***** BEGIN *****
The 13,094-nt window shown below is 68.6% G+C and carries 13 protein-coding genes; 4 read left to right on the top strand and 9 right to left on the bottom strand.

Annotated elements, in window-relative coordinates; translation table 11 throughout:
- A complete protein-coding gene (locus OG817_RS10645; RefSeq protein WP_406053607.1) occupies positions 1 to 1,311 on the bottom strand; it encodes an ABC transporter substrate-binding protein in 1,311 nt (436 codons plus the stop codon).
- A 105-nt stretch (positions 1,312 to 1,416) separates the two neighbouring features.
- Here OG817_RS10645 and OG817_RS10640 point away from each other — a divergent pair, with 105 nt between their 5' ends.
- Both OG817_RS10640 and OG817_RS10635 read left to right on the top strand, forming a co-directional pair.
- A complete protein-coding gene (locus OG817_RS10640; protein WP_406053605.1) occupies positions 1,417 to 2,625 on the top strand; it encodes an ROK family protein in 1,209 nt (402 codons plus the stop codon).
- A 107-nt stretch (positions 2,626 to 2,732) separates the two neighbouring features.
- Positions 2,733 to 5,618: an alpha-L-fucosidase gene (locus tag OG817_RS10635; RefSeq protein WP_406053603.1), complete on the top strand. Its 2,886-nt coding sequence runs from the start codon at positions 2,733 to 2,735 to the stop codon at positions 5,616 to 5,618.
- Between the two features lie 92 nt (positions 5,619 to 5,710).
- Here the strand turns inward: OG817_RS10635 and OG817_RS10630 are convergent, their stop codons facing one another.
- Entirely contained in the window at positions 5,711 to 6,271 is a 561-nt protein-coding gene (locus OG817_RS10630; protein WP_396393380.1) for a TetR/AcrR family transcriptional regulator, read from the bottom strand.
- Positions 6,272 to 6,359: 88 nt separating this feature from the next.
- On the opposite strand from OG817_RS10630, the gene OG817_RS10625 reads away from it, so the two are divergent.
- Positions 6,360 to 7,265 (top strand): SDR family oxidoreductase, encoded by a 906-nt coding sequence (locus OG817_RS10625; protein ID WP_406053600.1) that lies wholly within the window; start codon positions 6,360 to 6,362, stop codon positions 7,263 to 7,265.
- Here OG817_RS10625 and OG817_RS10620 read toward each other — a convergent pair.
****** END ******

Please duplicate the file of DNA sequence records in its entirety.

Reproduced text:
The 13,094-nt window shown below is 68.6% G+C and carries 13 protein-coding genes; 4 read left to right on the top strand and 9 right to left on the bottom strand.

Annotated elements, in window-relative coordinates; translation table 11 throughout:
- A complete protein-coding gene (locus OG817_RS10645; RefSeq protein WP_406053607.1) occupies positions 1 to 1,311 on the bottom strand; it encodes an ABC transporter substrate-binding protein in 1,311 nt (436 codons plus the stop codon).
- A 105-nt stretch (positions 1,312 to 1,416) separates the two neighbouring features.
- Here OG817_RS10645 and OG817_RS10640 point away from each other — a divergent pair, with 105 nt between their 5' ends.
- Both OG817_RS10640 and OG817_RS10635 read left to right on the top strand, forming a co-directional pair.
- A complete protein-coding gene (locus OG817_RS10640; protein WP_406053605.1) occupies positions 1,417 to 2,625 on the top strand; it encodes an ROK family protein in 1,209 nt (402 codons plus the stop codon).
- A 107-nt stretch (positions 2,626 to 2,732) separates the two neighbouring features.
- Positions 2,733 to 5,618: an alpha-L-fucosidase gene (locus tag OG817_RS10635; RefSeq protein WP_406053603.1), complete on the top strand. Its 2,886-nt coding sequence runs from the start codon at positions 2,733 to 2,735 to the stop codon at positions 5,616 to 5,618.
- Between the two features lie 92 nt (positions 5,619 to 5,710).
- Here the strand turns inward: OG817_RS10635 and OG817_RS10630 are convergent, their stop codons facing one another.
- Entirely contained in the window at positions 5,711 to 6,271 is a 561-nt protein-coding gene (locus OG817_RS10630; protein WP_396393380.1) for a TetR/AcrR family transcriptional regulator, read from the bottom strand.
- Positions 6,272 to 6,359: 88 nt separating this feature from the next.
- On the opposite strand from OG817_RS10630, the gene OG817_RS10625 reads away from it, so the two are divergent.
- Positions 6,360 to 7,265 (top strand): SDR family oxidoreductase, encoded by a 906-nt coding sequence (locus OG817_RS10625; protein ID WP_406053600.1) that lies wholly within the window; start codon positions 6,360 to 6,362, stop codon positions 7,263 to 7,265.
- Here OG817_RS10625 and OG817_RS10620 read toward each other — a convergent pair.